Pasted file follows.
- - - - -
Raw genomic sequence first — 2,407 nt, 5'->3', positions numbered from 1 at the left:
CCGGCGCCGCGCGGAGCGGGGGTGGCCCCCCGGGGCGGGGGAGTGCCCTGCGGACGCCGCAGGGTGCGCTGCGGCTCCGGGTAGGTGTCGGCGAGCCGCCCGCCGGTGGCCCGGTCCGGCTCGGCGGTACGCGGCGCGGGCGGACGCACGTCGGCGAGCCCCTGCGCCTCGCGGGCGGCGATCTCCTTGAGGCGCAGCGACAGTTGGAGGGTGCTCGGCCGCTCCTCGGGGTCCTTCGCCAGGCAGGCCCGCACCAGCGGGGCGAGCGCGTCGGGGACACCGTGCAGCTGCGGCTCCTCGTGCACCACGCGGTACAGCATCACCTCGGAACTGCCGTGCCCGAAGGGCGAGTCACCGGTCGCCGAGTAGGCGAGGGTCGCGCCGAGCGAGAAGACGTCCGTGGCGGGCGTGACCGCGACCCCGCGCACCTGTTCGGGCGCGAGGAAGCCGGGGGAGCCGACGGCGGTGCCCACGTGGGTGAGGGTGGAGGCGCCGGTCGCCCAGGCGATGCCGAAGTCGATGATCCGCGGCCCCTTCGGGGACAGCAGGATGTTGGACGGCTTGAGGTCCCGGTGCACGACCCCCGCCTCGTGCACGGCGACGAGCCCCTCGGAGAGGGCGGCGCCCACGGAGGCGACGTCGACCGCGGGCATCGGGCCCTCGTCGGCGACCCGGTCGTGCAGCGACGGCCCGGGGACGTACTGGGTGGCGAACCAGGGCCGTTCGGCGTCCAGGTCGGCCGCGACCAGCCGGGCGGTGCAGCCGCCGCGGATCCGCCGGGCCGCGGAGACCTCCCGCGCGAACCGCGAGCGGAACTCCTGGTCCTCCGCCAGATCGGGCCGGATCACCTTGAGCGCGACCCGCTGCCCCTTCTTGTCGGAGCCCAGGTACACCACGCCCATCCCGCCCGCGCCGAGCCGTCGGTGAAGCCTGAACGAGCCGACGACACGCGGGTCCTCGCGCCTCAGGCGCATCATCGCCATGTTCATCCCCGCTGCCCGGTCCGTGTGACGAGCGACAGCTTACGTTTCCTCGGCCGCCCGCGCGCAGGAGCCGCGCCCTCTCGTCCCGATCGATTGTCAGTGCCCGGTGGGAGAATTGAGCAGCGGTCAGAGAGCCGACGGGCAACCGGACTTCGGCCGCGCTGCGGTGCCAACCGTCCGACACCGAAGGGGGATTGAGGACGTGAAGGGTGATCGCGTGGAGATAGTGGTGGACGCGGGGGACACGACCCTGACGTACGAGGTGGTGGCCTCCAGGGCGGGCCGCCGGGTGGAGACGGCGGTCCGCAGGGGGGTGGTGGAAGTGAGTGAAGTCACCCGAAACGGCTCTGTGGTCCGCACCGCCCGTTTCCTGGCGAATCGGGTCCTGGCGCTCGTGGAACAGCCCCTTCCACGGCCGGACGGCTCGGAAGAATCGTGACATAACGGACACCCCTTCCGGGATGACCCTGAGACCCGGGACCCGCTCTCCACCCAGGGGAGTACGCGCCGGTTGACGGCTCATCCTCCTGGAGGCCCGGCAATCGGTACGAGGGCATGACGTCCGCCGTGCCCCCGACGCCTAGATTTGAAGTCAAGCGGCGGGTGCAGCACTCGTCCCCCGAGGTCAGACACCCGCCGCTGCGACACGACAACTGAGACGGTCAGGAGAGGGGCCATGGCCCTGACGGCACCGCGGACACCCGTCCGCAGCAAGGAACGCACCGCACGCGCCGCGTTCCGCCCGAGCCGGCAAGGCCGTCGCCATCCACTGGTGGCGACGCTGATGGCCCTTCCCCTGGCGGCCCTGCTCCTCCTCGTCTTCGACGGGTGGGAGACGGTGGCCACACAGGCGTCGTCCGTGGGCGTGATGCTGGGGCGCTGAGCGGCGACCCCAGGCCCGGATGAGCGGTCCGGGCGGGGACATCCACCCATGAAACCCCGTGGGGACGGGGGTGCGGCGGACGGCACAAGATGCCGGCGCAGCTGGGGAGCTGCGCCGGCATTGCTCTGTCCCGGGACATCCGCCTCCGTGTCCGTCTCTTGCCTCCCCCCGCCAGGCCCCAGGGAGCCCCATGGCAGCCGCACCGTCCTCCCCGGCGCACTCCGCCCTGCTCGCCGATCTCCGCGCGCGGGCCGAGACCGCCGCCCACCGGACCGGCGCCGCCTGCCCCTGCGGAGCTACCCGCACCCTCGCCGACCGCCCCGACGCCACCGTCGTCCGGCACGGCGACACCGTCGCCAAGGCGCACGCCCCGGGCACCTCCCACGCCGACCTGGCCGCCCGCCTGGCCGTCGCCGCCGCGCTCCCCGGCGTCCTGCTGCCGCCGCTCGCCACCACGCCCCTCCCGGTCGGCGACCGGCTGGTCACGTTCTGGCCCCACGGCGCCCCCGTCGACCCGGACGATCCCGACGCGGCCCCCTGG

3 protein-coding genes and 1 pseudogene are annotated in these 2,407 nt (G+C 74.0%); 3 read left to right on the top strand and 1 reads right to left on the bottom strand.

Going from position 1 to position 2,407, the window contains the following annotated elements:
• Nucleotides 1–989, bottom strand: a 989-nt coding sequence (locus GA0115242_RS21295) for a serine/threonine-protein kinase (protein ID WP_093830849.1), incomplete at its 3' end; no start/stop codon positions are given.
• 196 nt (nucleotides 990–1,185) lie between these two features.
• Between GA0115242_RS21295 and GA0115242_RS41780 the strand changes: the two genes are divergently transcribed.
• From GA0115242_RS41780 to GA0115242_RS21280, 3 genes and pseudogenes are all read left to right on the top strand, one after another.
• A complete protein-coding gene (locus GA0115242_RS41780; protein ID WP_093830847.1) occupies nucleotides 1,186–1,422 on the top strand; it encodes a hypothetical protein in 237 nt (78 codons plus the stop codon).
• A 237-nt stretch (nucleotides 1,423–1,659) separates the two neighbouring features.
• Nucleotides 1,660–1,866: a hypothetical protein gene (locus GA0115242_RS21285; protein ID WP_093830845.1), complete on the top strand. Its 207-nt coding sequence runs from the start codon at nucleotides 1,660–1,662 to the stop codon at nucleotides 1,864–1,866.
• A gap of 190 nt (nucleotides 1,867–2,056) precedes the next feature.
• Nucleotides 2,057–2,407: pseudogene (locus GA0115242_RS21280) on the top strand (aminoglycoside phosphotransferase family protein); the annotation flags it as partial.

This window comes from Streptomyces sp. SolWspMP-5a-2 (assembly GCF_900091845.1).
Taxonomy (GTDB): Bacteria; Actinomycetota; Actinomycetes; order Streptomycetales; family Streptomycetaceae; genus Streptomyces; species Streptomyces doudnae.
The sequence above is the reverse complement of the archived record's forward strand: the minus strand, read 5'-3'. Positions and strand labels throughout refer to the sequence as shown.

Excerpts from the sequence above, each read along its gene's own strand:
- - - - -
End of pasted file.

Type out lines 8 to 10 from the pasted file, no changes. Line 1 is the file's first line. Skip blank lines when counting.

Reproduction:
• From GA0115242_RS41780 to GA0115242_RS21280, 3 genes and pseudogenes are all read left to right on the top strand, one after another.
• A complete protein-coding gene (locus GA0115242_RS41780; protein ID WP_093830847.1) occupies nucleotides 1,186–1,422 on the top strand; it encodes a hypothetical protein in 237 nt (78 codons plus the stop codon).
• A 237-nt stretch (nucleotides 1,423–1,659) separates the two neighbouring features.